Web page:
I consider myself fortunate to have lived during a time that recorded music transitioned to and through different recorded forms. From 45 rpms and 33⅓ rpm vinyl (I even listened to some 78 rpm vinyl that belonged to my parents) to 8-track, cassettes, compact discs and now digital my musical journey and collection of music has been part of the history of music.
While I may do a deeper dive on the other forms of recorded music, my first introduction and still my favorite form to enjoy music is vinyl. Why do I vinyl love vinyl? Let me count the ways ... .
Actually there are dozens of reasons I love vinyl. I could tell you that the sound is richer and every record I purchased or was given has a story behind it. I could talk about why I tracked down a 45 rpm or purchased an album after hearing a band live or on the radio or seeing a music video or a movie. So first and foremost those musical memories are probably up near the top of the list of why I love vinyl.
I also started a DJ career during college with vinyl being my musical tool of the trade at the time. Having two turntables and a microphone served me well and helped me develop many technical and communication skills related to music and life that I still use today.
Vinyl taught me to listen and to listen fully to what an artist or multiple artists were trying to say. I am still interested in listening and whether it was in my room by myself with a turntable spinning or in a crowded space with other people I enjoy listening.
The sight accompanied by the sound of spinning vinyl is something special. From the moment the needle drops into the groove until it nearly reaches the center label, the vinyl experience was and still is a unique way to enjoy music. When I bought a jukebox, I was sure to purchase a model that offered the ability to watch the record play.
Vinyl and the imagery of the album covers are art. I have a number of framed albums that are as beautiful to me as many other art pieces. The creativity of the albums and even some 45 rpm sleeves not only add to the experience of listening to the music but also stand on their own as works of visual art.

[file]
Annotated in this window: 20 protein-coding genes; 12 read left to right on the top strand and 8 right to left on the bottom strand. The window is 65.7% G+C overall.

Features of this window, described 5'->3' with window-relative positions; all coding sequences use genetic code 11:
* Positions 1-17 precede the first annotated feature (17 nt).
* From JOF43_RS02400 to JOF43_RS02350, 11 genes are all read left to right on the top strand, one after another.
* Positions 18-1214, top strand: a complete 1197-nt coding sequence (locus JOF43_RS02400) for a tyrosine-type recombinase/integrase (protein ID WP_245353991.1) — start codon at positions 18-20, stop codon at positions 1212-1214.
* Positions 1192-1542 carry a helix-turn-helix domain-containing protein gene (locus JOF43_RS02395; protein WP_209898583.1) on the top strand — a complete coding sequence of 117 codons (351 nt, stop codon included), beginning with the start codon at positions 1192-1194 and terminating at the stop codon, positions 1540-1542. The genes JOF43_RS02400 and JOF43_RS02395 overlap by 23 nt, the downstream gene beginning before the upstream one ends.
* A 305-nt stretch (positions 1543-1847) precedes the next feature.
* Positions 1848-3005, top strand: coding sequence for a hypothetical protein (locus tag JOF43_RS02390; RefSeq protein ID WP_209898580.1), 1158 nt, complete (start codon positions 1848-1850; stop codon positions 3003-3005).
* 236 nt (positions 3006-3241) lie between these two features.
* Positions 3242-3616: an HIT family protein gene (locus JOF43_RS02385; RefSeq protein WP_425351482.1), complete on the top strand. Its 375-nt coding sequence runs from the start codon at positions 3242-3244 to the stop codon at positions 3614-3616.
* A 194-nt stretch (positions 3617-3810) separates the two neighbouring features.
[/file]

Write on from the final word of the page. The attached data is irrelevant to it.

There is also a social part of vinyl. Whether you are buying new or used or trading vinyl, the vinyl-loving community is alive and well. Be sure to catch up with me this April for Record Store Day and I will show you what I mean.
While my wife cringes just a little when I mention my collection of vinyl, stored lovingly in a closet in our home, the truth is that she is fully responsible for a good portion of the vinyl we own. I love to tell people that my wife, Allison, “brought an awesome vinyl collection into our relationship”. She still cringes at the size and scope of the collection, but deep down she knows some of the best vinyl we own is hers.
I should add a thought or two on my collection of vinyl (that my wife cringes over) and that I/we currently own. There is no question that I need to pare down the collection. I know I will not pull out the 1982 Blondie LP “The Hunter” to cue up “Island of Lost Souls” on vinyl. Even though that is a great song, I am not diving deep into the stacks of vinyl to locate it. So I am agreeable to the notion that I may have more vinyl than I need — but maybe we should not say that out loud in front of my family.
On the flip side, there is no way to justify removing Bruce Springsteen’s “Greetings from Asbury Park” from my collection. Not only was it the first Springsteen album I purchased, but I still listen to it on vinyl as often as I can.
I know that I am not alone. In 2019 vinyl record sales increased over ten percent and surpassed the 10 million units sold mark. Those sales of LPs made up 19.2 percent of all physical album sales. And you will see more and more outlets are stocking and selling new albums.
For the love of vinyl, I will always treasure and continue to listen to and enjoy my favorite form of recorded music. I hope if you are like me you continue to “Listen Up” to vinyl. I hope to see you at the record shop or during one of my favorite days of the year — Record Store Day!